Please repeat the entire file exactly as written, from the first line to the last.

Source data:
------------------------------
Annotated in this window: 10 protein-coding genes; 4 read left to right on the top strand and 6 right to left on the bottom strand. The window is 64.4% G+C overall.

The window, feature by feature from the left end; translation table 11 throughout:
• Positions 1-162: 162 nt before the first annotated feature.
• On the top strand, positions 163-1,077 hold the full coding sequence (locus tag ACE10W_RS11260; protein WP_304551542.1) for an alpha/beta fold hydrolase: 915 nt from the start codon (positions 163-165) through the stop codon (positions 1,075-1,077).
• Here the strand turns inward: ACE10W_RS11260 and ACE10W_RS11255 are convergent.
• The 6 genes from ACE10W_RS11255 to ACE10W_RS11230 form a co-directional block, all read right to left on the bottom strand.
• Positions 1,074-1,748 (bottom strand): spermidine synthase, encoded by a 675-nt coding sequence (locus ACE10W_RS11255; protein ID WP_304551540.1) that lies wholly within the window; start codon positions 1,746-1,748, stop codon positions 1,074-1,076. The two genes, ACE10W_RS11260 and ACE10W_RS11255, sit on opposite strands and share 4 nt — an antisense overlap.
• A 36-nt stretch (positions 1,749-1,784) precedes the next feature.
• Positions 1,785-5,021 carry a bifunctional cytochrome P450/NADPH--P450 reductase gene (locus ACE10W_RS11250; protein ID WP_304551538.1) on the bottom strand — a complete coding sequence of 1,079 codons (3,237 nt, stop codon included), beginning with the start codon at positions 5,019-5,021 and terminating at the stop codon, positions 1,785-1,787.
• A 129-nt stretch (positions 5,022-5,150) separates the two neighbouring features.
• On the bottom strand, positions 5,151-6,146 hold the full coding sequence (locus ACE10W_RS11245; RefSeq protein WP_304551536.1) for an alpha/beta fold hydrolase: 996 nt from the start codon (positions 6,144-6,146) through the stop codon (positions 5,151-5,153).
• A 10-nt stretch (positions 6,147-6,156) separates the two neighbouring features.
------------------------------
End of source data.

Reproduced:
Annotated in this window: 10 protein-coding genes; 4 read left to right on the top strand and 6 right to left on the bottom strand. The window is 64.4% G+C overall.

The window, feature by feature from the left end; translation table 11 throughout:
• Positions 1-162: 162 nt before the first annotated feature.
• On the top strand, positions 163-1,077 hold the full coding sequence (locus tag ACE10W_RS11260; protein WP_304551542.1) for an alpha/beta fold hydrolase: 915 nt from the start codon (positions 163-165) through the stop codon (positions 1,075-1,077).
• Here the strand turns inward: ACE10W_RS11260 and ACE10W_RS11255 are convergent.
• The 6 genes from ACE10W_RS11255 to ACE10W_RS11230 form a co-directional block, all read right to left on the bottom strand.
• Positions 1,074-1,748 (bottom strand): spermidine synthase, encoded by a 675-nt coding sequence (locus ACE10W_RS11255; protein ID WP_304551540.1) that lies wholly within the window; start codon positions 1,746-1,748, stop codon positions 1,074-1,076. The two genes, ACE10W_RS11260 and ACE10W_RS11255, sit on opposite strands and share 4 nt — an antisense overlap.
• A 36-nt stretch (positions 1,749-1,784) precedes the next feature.
• Positions 1,785-5,021 carry a bifunctional cytochrome P450/NADPH--P450 reductase gene (locus ACE10W_RS11250; protein ID WP_304551538.1) on the bottom strand — a complete coding sequence of 1,079 codons (3,237 nt, stop codon included), beginning with the start codon at positions 5,019-5,021 and terminating at the stop codon, positions 1,785-1,787.
• A 129-nt stretch (positions 5,022-5,150) separates the two neighbouring features.
• On the bottom strand, positions 5,151-6,146 hold the full coding sequence (locus ACE10W_RS11245; RefSeq protein WP_304551536.1) for an alpha/beta fold hydrolase: 996 nt from the start codon (positions 6,144-6,146) through the stop codon (positions 5,151-5,153).
• A 10-nt stretch (positions 6,147-6,156) separates the two neighbouring features.